Coronavirus myths debunked: Popular Covid-19 conspiracies from Facebook fact checked

There has been a worrying rise in misinformation spreading on social media throughout this pandemic.

We have noticed on our own Facebook pages an increasing minority of accounts spreading Covid myths and misinformation, and today we’d like to address them.

It is all too easy to dismiss this small group of individuals who lurk in the comments section. But we believe it is more helpful to try and understand why people think this way and explain to them the facts.

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Dr Christine Tait-Burkard, an infection and immunity scientist at the University of Edinburgh’s Roslin Institute, which is helping research Covid-19.

We put some of the most common claims found on The Scotsman Facebook page to her, and this is what she said.

MYTH: ‘The coronavirus vaccine has been made too quickly and corners cut.’

Dr Tait-Burkard: “The speeding up of vaccine development has actually been something that has been discussed and optimised for the past 20 years, really since the outbreak of SARS-CoV-1 (‘the original one’) in 2002/2003 and reinforced by the outbreak of MERS-CoV in the early 2010s.

“As a consequence, the development of all the vaccines under development against Covid-19 are based on ‘building block’ vaccines or protein delivery methods; whether that's Adenovirus vectoring (Oxford/Astra Zeneca) or RNA vaccines (Moderna, Pfizer/BioNtech).

“Then there are other factors that have influenced speed - the sheer scale of the outbreak of Covid-19 and the incredible willingness of people to test this vaccine meant that clinical trials could progress quickly, taking record-breakingly short times to reach the number of volunteers to sign up. Also, the second wave actually meant the phase III clinical studies reached the statistically significant numbers of infected patients quickly.

“The last factor is also that the vaccines are going through a rolling approval process, meaning the governing bodies, in the UK the MHRA, have been given access to the safety and efficacy data as soon as they were available, meaning they had more time to look over the data rather than being given tens of thousands of pages of documents to go through at the end of a trial.”

MYTH: ‘The vaccine contains a microchip so Bill Gates can monitor me.’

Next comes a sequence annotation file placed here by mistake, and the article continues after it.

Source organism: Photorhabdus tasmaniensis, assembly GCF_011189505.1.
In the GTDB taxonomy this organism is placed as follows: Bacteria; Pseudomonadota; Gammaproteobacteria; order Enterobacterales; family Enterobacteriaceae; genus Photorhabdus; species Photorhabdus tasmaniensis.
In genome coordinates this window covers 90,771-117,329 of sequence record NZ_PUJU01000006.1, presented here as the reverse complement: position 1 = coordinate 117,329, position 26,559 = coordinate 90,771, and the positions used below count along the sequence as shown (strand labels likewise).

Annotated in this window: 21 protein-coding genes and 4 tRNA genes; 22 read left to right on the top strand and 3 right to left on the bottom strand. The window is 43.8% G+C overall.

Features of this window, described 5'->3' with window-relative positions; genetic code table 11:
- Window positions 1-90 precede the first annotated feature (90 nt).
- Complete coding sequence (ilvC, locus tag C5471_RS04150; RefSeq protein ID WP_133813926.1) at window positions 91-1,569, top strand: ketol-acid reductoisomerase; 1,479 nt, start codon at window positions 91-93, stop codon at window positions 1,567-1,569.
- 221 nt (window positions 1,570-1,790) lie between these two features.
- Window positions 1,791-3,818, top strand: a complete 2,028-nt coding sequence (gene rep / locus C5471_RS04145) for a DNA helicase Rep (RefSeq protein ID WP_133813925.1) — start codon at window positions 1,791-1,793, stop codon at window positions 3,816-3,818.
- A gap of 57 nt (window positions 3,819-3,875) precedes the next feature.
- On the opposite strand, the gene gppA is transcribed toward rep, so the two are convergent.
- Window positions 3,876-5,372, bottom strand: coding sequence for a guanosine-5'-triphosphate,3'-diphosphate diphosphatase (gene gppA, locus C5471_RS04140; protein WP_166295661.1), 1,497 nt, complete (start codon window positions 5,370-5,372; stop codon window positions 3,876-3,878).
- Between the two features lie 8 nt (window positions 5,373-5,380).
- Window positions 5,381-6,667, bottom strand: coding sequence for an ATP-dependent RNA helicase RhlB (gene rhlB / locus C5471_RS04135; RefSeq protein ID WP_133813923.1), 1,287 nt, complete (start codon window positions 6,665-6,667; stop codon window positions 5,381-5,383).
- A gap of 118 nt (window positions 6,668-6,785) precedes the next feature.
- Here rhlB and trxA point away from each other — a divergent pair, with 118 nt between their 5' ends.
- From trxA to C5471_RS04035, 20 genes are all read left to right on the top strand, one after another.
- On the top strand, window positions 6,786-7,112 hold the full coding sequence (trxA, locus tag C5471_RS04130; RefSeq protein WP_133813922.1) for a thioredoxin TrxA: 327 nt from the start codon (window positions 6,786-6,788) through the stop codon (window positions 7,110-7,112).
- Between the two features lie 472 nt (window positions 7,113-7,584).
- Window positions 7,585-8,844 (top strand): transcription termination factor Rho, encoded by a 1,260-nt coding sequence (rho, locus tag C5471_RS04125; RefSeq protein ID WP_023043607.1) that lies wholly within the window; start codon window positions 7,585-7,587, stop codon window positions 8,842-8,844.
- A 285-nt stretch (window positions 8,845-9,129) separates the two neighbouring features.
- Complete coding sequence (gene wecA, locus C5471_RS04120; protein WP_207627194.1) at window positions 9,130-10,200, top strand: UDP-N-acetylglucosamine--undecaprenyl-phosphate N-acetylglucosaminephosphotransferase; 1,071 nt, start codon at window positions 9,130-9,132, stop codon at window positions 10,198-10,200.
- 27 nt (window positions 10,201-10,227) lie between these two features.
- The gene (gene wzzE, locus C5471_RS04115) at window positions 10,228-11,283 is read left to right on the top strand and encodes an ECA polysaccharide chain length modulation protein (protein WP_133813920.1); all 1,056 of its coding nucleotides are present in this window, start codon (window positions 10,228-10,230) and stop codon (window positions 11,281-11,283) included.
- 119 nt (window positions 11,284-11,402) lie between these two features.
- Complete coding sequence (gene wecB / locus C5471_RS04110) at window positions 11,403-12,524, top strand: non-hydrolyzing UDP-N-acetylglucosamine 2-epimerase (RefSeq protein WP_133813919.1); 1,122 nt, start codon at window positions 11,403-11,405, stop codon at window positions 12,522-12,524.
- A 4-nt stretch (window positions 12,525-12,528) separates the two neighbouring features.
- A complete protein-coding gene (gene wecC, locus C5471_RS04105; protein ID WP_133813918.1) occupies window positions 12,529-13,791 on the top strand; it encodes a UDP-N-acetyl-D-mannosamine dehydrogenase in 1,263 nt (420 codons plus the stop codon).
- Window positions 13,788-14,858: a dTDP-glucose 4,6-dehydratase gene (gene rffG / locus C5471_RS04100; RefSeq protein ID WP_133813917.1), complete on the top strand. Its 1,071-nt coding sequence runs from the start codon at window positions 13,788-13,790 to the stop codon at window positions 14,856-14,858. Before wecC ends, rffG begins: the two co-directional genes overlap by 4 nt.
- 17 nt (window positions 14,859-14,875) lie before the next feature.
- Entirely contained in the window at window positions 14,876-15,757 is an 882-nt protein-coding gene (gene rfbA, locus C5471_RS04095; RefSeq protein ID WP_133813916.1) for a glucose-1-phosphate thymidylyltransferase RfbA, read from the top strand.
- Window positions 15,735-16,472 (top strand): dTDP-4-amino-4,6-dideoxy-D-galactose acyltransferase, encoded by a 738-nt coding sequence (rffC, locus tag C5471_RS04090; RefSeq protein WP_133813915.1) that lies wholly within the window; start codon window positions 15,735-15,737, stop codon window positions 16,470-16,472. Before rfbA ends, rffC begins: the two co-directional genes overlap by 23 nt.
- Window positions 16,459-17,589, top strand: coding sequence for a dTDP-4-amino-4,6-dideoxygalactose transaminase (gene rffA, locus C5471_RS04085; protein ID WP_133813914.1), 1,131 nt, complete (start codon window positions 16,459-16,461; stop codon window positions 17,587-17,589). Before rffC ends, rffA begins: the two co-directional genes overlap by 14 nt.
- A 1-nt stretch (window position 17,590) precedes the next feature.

Dr Tait-Burkard: “This is definitely one that belongs in the category conspiracy theory. Everyone with a pet who has seen the vet administer a microchip to their cat or dog will know the needle used to administer a microchip is not for the fainthearted.

Dr Christine Tait-Burkard, of the University of Edinburgh’s Roslin Institute, debunks popular Facebook Covid myths
Dr Christine Tait-Burkard, of the University of Edinburgh’s Roslin Institute, debunks popular Facebook Covid myths

“Whilst microchip technology may be advancing, they still don't fit through the tiny needles that will be used to administer the vaccine.

“Similarly, we should ask ourselves what the use of such a microchip would be. Again, anyone ever having tried to fit a microchip-reading cat flap will know the very short range of such a chip, which may only be used for identification of a dead body.”

MYTH: ‘Covid has never been isolated or purified, confirmed by FOI requests.’

Dr Tait-Burkard: “I can confirm that I myself have isolated SARS-CoV-2 from patient samples, cultivated it on cell culture (in a high containment lab) and visualised it with antibodies and looked at it in an electron microscope.

“Similarly, we are using these viruses to test how they behave and interact with human host cells, which will in future bring us hopefully a better understanding of why people get severely ill but also what drugs we may use to prevent the infection and severe disease.”

MYTH: ‘The vaccine’s side effects are suicidal thoughts and some people have died in the trials.’

Dr Tait-Burkard: “Whilst vaccine trials monitor the physical health of people, they also monitor the mental health of people since depression of suicidal thoughts could indeed be a side effect.